June 21, 2018
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Guinea pigs missing from Westbrook farm

Courtesy of Smiling Hill Farm
Courtesy of Smiling Hill Farm
These guinea pigs have been missing from Smiling Hill Farm in Westbrook since Saturday.
By Kathleen Pierce, BDN Staff

WESTBROOK, Maine — The owners of Smiling Hill Farm want their guinea pigs back, no questions asked.

The disappearance of a mother and two babies from the 500-acre dairy farm Saturday afternoon has left owners feeling violated and confused.

“I hate to use the word ‘steal,’” said Warren Knight, a member of the family that owns the farm just outside of Portland. “It’s so unappetizing to think that someone would come onto my property and take them.”

The furry trio last were seen between 2 and 5 p.m. in the hatching house, an incubation hut that’s open to the public.

“They were not in a place where they could have escaped on their own. It’s all very confusing to us,” said Knight.

On Saturday afternoon, a farm hand “went to fed them and they were just gone … We were devastated,” said barnyard worker Debbie Tomasini.

The street value of a guinea pig is very low, but a new animal crime called “pet flipping” is on the rise. That’s where an animal, usually a dog, is stolen and sold for cash online.

On Facebook, Smiling Hill raised that specter in relation to their guinea pigs.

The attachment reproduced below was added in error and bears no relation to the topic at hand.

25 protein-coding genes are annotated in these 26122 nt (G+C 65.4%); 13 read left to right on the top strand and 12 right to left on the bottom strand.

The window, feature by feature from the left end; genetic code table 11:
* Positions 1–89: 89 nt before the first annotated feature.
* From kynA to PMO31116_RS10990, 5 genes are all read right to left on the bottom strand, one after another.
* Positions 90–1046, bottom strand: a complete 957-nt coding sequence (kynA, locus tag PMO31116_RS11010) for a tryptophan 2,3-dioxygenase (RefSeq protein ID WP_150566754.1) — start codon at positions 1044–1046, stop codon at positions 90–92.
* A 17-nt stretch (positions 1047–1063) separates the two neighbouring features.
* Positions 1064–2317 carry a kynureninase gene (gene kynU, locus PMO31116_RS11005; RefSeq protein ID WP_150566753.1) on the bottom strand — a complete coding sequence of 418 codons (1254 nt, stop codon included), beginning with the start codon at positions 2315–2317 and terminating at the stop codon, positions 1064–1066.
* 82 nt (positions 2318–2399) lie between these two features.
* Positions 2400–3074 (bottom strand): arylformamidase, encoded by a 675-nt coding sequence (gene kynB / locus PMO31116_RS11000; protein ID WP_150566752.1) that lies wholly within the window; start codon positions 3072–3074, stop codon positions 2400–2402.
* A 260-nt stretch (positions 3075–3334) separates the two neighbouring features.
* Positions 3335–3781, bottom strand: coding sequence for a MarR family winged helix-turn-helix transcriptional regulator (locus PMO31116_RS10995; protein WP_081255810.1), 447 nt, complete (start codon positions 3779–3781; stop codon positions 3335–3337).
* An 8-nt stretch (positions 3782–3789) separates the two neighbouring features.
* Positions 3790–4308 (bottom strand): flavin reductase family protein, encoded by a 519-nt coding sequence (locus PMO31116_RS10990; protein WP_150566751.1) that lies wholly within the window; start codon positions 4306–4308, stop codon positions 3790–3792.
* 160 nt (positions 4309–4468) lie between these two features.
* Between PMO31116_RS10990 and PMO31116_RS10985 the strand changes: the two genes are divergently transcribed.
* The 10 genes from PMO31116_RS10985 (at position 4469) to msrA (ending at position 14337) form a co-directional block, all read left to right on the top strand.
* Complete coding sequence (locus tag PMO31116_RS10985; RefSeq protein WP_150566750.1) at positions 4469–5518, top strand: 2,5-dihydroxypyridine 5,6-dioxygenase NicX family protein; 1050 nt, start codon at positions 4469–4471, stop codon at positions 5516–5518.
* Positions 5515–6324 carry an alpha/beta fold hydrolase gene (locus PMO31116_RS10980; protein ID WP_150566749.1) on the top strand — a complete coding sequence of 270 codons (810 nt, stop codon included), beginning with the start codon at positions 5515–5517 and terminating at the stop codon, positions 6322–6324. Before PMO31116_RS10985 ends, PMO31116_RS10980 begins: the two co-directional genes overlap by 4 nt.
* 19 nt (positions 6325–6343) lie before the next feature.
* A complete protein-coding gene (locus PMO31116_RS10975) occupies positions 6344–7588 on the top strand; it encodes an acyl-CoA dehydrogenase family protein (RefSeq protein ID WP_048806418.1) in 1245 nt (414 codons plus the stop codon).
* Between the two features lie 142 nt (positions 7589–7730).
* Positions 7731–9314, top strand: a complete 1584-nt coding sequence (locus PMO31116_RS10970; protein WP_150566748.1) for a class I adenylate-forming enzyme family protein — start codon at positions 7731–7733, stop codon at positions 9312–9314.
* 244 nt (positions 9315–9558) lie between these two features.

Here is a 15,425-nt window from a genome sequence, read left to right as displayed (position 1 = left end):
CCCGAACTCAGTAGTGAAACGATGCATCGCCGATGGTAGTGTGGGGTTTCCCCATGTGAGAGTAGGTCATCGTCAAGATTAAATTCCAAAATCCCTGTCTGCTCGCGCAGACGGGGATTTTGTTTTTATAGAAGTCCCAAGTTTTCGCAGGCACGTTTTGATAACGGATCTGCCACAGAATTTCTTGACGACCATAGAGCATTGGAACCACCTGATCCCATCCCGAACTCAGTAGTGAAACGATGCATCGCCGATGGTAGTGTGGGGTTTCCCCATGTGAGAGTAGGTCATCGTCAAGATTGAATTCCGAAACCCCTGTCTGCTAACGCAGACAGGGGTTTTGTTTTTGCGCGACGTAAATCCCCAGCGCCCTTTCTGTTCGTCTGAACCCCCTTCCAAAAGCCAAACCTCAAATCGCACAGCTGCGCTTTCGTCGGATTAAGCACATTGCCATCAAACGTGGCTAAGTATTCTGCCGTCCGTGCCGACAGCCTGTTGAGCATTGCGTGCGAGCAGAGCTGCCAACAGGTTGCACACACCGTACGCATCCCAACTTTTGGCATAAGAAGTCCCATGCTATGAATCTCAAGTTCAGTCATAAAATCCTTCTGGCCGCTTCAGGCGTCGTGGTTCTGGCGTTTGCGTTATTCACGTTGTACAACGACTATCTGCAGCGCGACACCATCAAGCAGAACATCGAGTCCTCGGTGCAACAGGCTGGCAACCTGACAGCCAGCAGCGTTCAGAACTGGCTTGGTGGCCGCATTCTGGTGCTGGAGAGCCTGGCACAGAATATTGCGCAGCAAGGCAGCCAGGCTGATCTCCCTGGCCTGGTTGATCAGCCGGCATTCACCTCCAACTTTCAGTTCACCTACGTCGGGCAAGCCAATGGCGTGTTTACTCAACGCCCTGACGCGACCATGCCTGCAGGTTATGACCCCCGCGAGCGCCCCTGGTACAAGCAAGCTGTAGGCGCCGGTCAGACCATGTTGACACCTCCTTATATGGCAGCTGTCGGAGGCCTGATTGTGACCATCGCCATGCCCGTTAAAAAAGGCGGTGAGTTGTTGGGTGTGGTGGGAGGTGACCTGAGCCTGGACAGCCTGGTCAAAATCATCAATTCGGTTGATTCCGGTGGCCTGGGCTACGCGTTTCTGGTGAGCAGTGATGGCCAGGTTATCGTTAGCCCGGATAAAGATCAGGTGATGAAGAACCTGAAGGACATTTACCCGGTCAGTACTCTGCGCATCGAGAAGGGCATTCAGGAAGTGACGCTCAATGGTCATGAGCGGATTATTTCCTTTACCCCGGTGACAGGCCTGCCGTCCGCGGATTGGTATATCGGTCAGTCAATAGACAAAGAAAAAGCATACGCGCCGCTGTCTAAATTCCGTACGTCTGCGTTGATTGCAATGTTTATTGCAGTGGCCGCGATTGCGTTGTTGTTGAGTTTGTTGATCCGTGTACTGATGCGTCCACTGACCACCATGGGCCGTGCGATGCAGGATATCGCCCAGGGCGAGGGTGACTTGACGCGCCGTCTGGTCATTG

“Please let us know if you see them, or see them listed for sale. We miss them and would like them returned.”

Westbrook police have been notified of the incident, but it’s not a criminal case, said Knight.

“We can only surmise that someone took them away,” said Knight.

The last animal to be stolen from the farm was a calf that went missing in the 1960s. It turned out to be a college prank and the cow was returned by university students the next day, said Knight.

“For us the value is sentimental. They are part of the farm. People come and see them and they form a bond,” he said.

For now the hatching house is closed to the public.

“It’s sad for all the kids, it’s a shame,” said Tomasini.

All Knight wants is his guinea pigs back where they belong.

“If someone brings them back, we will consider that they are returning them,” Knight said.

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